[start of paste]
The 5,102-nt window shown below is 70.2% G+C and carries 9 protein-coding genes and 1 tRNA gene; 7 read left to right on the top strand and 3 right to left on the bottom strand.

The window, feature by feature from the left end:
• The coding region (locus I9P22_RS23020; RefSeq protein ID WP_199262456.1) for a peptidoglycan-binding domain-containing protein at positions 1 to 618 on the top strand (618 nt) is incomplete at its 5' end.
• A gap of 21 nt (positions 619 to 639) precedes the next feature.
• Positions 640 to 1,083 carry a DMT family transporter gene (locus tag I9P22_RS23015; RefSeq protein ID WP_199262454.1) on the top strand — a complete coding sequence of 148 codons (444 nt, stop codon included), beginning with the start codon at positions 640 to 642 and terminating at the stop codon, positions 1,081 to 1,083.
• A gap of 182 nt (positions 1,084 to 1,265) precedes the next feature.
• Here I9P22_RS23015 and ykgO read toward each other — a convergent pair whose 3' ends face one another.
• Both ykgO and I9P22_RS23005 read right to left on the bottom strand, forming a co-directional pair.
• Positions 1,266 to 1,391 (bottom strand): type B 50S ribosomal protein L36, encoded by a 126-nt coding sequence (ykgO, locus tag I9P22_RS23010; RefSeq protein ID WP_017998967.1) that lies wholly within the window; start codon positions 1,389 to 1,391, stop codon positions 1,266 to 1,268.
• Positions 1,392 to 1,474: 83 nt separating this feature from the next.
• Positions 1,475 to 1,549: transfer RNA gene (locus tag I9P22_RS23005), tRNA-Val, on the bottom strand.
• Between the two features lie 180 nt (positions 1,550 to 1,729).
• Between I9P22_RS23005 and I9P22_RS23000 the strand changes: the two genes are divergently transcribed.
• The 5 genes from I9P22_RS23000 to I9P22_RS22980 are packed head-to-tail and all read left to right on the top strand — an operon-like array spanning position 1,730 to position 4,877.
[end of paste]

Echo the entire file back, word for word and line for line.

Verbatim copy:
The 5,102-nt window shown below is 70.2% G+C and carries 9 protein-coding genes and 1 tRNA gene; 7 read left to right on the top strand and 3 right to left on the bottom strand.

The window, feature by feature from the left end:
• The coding region (locus I9P22_RS23020; RefSeq protein ID WP_199262456.1) for a peptidoglycan-binding domain-containing protein at positions 1 to 618 on the top strand (618 nt) is incomplete at its 5' end.
• A gap of 21 nt (positions 619 to 639) precedes the next feature.
• Positions 640 to 1,083 carry a DMT family transporter gene (locus tag I9P22_RS23015; RefSeq protein ID WP_199262454.1) on the top strand — a complete coding sequence of 148 codons (444 nt, stop codon included), beginning with the start codon at positions 640 to 642 and terminating at the stop codon, positions 1,081 to 1,083.
• A gap of 182 nt (positions 1,084 to 1,265) precedes the next feature.
• Here I9P22_RS23015 and ykgO read toward each other — a convergent pair whose 3' ends face one another.
• Both ykgO and I9P22_RS23005 read right to left on the bottom strand, forming a co-directional pair.
• Positions 1,266 to 1,391 (bottom strand): type B 50S ribosomal protein L36, encoded by a 126-nt coding sequence (ykgO, locus tag I9P22_RS23010; RefSeq protein ID WP_017998967.1) that lies wholly within the window; start codon positions 1,389 to 1,391, stop codon positions 1,266 to 1,268.
• Positions 1,392 to 1,474: 83 nt separating this feature from the next.
• Positions 1,475 to 1,549: transfer RNA gene (locus tag I9P22_RS23005), tRNA-Val, on the bottom strand.
• Between the two features lie 180 nt (positions 1,550 to 1,729).
• Between I9P22_RS23005 and I9P22_RS23000 the strand changes: the two genes are divergently transcribed.
• The 5 genes from I9P22_RS23000 to I9P22_RS22980 are packed head-to-tail and all read left to right on the top strand — an operon-like array spanning position 1,730 to position 4,877.